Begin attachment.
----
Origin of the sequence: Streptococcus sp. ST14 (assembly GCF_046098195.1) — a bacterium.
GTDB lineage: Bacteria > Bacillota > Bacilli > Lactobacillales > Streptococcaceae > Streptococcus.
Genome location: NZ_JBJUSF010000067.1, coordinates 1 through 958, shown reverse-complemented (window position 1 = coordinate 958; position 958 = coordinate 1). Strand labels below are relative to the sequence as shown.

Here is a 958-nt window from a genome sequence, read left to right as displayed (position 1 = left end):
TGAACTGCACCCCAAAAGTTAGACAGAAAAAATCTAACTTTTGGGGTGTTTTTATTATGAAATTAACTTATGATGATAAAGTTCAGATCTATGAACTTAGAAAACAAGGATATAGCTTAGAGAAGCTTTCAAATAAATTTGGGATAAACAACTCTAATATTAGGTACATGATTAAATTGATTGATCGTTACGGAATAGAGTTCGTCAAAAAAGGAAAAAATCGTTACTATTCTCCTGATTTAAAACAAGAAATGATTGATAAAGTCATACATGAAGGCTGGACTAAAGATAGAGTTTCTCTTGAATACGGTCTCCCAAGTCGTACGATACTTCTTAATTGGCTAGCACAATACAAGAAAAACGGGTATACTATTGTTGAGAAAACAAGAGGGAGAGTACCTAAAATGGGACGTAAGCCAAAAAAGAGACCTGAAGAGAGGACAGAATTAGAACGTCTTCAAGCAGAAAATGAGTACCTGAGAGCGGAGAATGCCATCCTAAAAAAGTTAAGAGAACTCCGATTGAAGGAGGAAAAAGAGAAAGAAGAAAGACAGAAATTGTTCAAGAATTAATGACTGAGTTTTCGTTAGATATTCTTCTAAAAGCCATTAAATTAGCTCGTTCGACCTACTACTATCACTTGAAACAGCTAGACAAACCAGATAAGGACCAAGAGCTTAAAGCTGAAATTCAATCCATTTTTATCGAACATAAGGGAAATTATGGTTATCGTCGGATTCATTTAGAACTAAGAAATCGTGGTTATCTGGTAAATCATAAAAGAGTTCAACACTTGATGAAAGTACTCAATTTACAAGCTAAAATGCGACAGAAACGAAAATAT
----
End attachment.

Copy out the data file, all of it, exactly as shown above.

Origin of the sequence: Streptococcus sp. ST14 (assembly GCF_046098195.1) — a bacterium.
GTDB lineage: Bacteria > Bacillota > Bacilli > Lactobacillales > Streptococcaceae > Streptococcus.
Genome location: NZ_JBJUSF010000067.1, coordinates 1 through 958, shown reverse-complemented (window position 1 = coordinate 958; position 958 = coordinate 1). Strand labels below are relative to the sequence as shown.

Here is a 958-nt window from a genome sequence, read left to right as displayed (position 1 = left end):
TGAACTGCACCCCAAAAGTTAGACAGAAAAAATCTAACTTTTGGGGTGTTTTTATTATGAAATTAACTTATGATGATAAAGTTCAGATCTATGAACTTAGAAAACAAGGATATAGCTTAGAGAAGCTTTCAAATAAATTTGGGATAAACAACTCTAATATTAGGTACATGATTAAATTGATTGATCGTTACGGAATAGAGTTCGTCAAAAAAGGAAAAAATCGTTACTATTCTCCTGATTTAAAACAAGAAATGATTGATAAAGTCATACATGAAGGCTGGACTAAAGATAGAGTTTCTCTTGAATACGGTCTCCCAAGTCGTACGATACTTCTTAATTGGCTAGCACAATACAAGAAAAACGGGTATACTATTGTTGAGAAAACAAGAGGGAGAGTACCTAAAATGGGACGTAAGCCAAAAAAGAGACCTGAAGAGAGGACAGAATTAGAACGTCTTCAAGCAGAAAATGAGTACCTGAGAGCGGAGAATGCCATCCTAAAAAAGTTAAGAGAACTCCGATTGAAGGAGGAAAAAGAGAAAGAAGAAAGACAGAAATTGTTCAAGAATTAATGACTGAGTTTTCGTTAGATATTCTTCTAAAAGCCATTAAATTAGCTCGTTCGACCTACTACTATCACTTGAAACAGCTAGACAAACCAGATAAGGACCAAGAGCTTAAAGCTGAAATTCAATCCATTTTTATCGAACATAAGGGAAATTATGGTTATCGTCGGATTCATTTAGAACTAAGAAATCGTGGTTATCTGGTAAATCATAAAAGAGTTCAACACTTGATGAAAGTACTCAATTTACAAGCTAAAATGCGACAGAAACGAAAATAT